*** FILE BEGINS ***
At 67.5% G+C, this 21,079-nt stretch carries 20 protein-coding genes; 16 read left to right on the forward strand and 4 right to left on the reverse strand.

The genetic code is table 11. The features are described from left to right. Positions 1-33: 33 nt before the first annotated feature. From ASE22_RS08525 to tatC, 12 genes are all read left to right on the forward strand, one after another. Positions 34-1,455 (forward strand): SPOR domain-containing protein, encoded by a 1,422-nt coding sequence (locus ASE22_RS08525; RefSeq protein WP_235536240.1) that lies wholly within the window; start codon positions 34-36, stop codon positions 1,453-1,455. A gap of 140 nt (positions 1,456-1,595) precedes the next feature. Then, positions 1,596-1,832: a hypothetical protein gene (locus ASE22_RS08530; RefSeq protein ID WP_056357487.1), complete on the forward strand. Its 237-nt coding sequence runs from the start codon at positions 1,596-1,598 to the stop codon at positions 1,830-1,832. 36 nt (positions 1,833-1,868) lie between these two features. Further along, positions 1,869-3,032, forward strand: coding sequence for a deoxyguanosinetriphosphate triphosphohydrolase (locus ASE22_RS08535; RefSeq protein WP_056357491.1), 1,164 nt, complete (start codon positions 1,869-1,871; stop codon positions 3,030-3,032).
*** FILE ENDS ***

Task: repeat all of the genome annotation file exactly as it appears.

At 67.5% G+C, this 21,079-nt stretch carries 20 protein-coding genes; 16 read left to right on the forward strand and 4 right to left on the reverse strand.

The genetic code is table 11. The features are described from left to right. Positions 1-33: 33 nt before the first annotated feature. From ASE22_RS08525 to tatC, 12 genes are all read left to right on the forward strand, one after another. Positions 34-1,455 (forward strand): SPOR domain-containing protein, encoded by a 1,422-nt coding sequence (locus ASE22_RS08525; RefSeq protein WP_235536240.1) that lies wholly within the window; start codon positions 34-36, stop codon positions 1,453-1,455. A gap of 140 nt (positions 1,456-1,595) precedes the next feature. Then, positions 1,596-1,832: a hypothetical protein gene (locus ASE22_RS08530; RefSeq protein ID WP_056357487.1), complete on the forward strand. Its 237-nt coding sequence runs from the start codon at positions 1,596-1,598 to the stop codon at positions 1,830-1,832. 36 nt (positions 1,833-1,868) lie between these two features. Further along, positions 1,869-3,032, forward strand: coding sequence for a deoxyguanosinetriphosphate triphosphohydrolase (locus ASE22_RS08535; RefSeq protein WP_056357491.1), 1,164 nt, complete (start codon positions 1,869-1,871; stop codon positions 3,030-3,032).